Tag Archives: Historic Figure – Hugues Bardoul

MONTFORT L’AMAURY, France. Thirty miles west of Paris, the 1000-year-old fortified royal town showcases its 11th century crusaders’ castle, 16th century flamboyant Gothic church with 37 intact Renaissance stained-glass windows and the homes of 20th century playwright Jean Anouilh and music composer Maurice Ravel.

FEATURED image: Manuscript 16th century (detail): Queen consort Anne of Brittany (1477-1514) receiving a Book of Hours from her Dominican confessor, Antoine Dufour (d.1509). Montfort L’Amaury returned to the crown of France after Anne of Brittany married Charles VIII “the Affable” (1470-1498) in 1491.

Started in the 11th century, L’Église St. Pierre anchors part of the centre ville of Montfort L’Amaury, a town in France about 30 miles west of Paris. The photograph is taken from the ruins of the chateau on the town’s heights. The late 10th century Frankish king Robert II built a castle in the hills of Montfort. From the start of the 11th century, Montfort-l’Amaury was the stronghold of the Montfort family. Author’s photograph.

At the north edge of the Rambouillet forest the city of Montfort L’Amaury spreads along the restored ruins of its ancient fortified castle. Founded under the Capetian kings, the city owes its fame to Simon de Montfort (1208-1265), Anne de Bretagne (1477-1514), the Valois royal dynasty, and Henry IV (1553-1610). Its monuments begin in the 11th century, stretch towards exceptional Renaissance stained-glass windows and half-timbered houses as its civilization has attracted writers, artists, and musicians to live there. This would include the house of Maurice Ravel (1875-1937) called Le Belvédère where he lived from 1921 until his death and where we were invited to sit at, and play, the piano where Ravel composed Boléro. It was in March 2002 during a visit to Paris and the Île-de France that we ventured through Yvelines by train to Montfort-L’Amaury for a day trip which included a memorable déjeuner in a restaurant that has since disappeared.

Interior, L’Église Saint-Pierre (Church of St. Peter), late 15th century, Montfort L’Amaury, France. Author’s photograph.

The interior of Saint Pierre church is bright and intimate. Like other French monuments, today’s Saint-Pierre was completed over many centuries. Its origin is in the 11th century. A notable reconstruction of the edifice began in the late 15th century by initiative of Queen Consort, Anne of Bretagne. There is a vast ambulatory around both sides of the nave. Since 1840, the church has been an historic monument because of its unique ensemble of 37 stained glass windows. The oldest date from the 1540s and 1570s. The others were installed in the late16th century. That ecclesial project was started by Catherine de Medicis (1519-1589) in 1562. The windows were installed during the time of the Council of Trent (1545-1563) and some of the glass commemorates that event. As none of the glasswork is signed, it is not known whether its painters are from Montfort L’Amaury or elsewhere.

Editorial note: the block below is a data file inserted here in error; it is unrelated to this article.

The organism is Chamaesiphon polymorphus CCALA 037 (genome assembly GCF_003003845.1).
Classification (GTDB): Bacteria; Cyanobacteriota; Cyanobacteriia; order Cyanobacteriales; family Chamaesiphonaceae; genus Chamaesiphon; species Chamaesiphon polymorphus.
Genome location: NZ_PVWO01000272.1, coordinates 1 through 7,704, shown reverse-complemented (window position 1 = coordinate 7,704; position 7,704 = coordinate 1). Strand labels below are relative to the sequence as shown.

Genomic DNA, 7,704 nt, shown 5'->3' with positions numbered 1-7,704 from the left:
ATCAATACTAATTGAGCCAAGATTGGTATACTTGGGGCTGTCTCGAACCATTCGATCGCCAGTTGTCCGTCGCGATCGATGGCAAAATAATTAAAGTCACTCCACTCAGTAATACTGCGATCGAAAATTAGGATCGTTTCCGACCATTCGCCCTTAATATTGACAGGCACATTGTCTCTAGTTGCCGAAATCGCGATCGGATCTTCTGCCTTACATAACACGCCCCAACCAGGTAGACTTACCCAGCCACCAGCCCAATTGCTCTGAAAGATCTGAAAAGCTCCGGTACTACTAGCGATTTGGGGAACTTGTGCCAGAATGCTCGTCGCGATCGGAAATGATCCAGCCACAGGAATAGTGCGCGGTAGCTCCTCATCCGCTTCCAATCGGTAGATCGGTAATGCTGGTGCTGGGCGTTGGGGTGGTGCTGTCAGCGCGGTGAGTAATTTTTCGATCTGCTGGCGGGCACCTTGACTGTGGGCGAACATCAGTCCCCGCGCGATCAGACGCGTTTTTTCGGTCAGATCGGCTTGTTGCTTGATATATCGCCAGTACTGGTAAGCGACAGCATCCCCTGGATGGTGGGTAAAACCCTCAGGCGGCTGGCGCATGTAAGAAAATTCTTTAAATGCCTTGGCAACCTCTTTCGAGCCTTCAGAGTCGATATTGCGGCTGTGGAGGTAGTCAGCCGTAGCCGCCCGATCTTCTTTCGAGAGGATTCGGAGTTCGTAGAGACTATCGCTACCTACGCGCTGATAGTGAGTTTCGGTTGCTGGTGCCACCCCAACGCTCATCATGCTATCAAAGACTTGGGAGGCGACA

St. Peter Window. L’Église Saint-Pierre, Montfort L’Amaury, France. Throughout France starting in the 1540s there was a growing taste and demand for stained glass windows in their local churches. The experimentation in glasswork and painting by the middle of the 16th century allowed for the iconography in these stained glass windows to express numerous details and refined techniques. Fair use. Public Domain.
Detail. St. Peter Window. Fair use. Public Domain.
Detail. Nativity Window. Fair use. Public Domain.
The south exterior of L’Église Saint-Pierre along Rue de Dion in Montfort L’Amaury. The exterior wall shows flying buttresses designed in the French Renaissance style as well as gargoyles that were sculpted in the late 15th century. The building is constructed of calcified stone that came from towns to the north, precisely, Maule, and a more distant Vernon on the Seine. The interior ambulatory that surrounds the nave on both sides and ends at the chevet expresses the building’s gothic aspect. Street lamps and a narrow street with tight parking has room for a small tree next to the church. Author’s photograph.